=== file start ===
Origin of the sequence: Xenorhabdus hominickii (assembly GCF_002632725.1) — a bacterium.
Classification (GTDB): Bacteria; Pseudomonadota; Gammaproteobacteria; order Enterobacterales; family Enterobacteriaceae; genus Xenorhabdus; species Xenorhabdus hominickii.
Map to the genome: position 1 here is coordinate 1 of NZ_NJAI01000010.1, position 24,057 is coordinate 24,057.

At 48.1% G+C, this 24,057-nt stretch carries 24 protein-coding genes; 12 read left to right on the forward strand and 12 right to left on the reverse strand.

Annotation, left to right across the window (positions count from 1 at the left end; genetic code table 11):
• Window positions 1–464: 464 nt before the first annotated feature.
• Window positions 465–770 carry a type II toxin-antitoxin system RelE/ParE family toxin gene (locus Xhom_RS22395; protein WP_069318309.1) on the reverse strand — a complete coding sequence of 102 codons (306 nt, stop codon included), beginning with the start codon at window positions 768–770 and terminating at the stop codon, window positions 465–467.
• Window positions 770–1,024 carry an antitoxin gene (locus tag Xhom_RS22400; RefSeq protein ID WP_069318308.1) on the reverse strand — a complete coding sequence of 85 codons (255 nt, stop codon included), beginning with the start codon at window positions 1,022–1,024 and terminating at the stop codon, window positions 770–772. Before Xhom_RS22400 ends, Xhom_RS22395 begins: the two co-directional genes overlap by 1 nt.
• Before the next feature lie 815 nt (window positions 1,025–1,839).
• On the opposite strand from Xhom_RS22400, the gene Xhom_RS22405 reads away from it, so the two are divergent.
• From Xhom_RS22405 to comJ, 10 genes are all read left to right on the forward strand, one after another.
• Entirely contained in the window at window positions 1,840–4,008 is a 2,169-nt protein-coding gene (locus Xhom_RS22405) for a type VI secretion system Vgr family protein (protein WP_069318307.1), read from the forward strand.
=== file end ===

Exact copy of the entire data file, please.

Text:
Origin of the sequence: Xenorhabdus hominickii (assembly GCF_002632725.1) — a bacterium.
Classification (GTDB): Bacteria; Pseudomonadota; Gammaproteobacteria; order Enterobacterales; family Enterobacteriaceae; genus Xenorhabdus; species Xenorhabdus hominickii.
Map to the genome: position 1 here is coordinate 1 of NZ_NJAI01000010.1, position 24,057 is coordinate 24,057.

At 48.1% G+C, this 24,057-nt stretch carries 24 protein-coding genes; 12 read left to right on the forward strand and 12 right to left on the reverse strand.

Annotation, left to right across the window (positions count from 1 at the left end; genetic code table 11):
• Window positions 1–464: 464 nt before the first annotated feature.
• Window positions 465–770 carry a type II toxin-antitoxin system RelE/ParE family toxin gene (locus Xhom_RS22395; protein WP_069318309.1) on the reverse strand — a complete coding sequence of 102 codons (306 nt, stop codon included), beginning with the start codon at window positions 768–770 and terminating at the stop codon, window positions 465–467.
• Window positions 770–1,024 carry an antitoxin gene (locus tag Xhom_RS22400; RefSeq protein ID WP_069318308.1) on the reverse strand — a complete coding sequence of 85 codons (255 nt, stop codon included), beginning with the start codon at window positions 1,022–1,024 and terminating at the stop codon, window positions 770–772. Before Xhom_RS22400 ends, Xhom_RS22395 begins: the two co-directional genes overlap by 1 nt.
• Before the next feature lie 815 nt (window positions 1,025–1,839).
• On the opposite strand from Xhom_RS22400, the gene Xhom_RS22405 reads away from it, so the two are divergent.
• From Xhom_RS22405 to comJ, 10 genes are all read left to right on the forward strand, one after another.
• Entirely contained in the window at window positions 1,840–4,008 is a 2,169-nt protein-coding gene (locus Xhom_RS22405) for a type VI secretion system Vgr family protein (protein WP_069318307.1), read from the forward strand.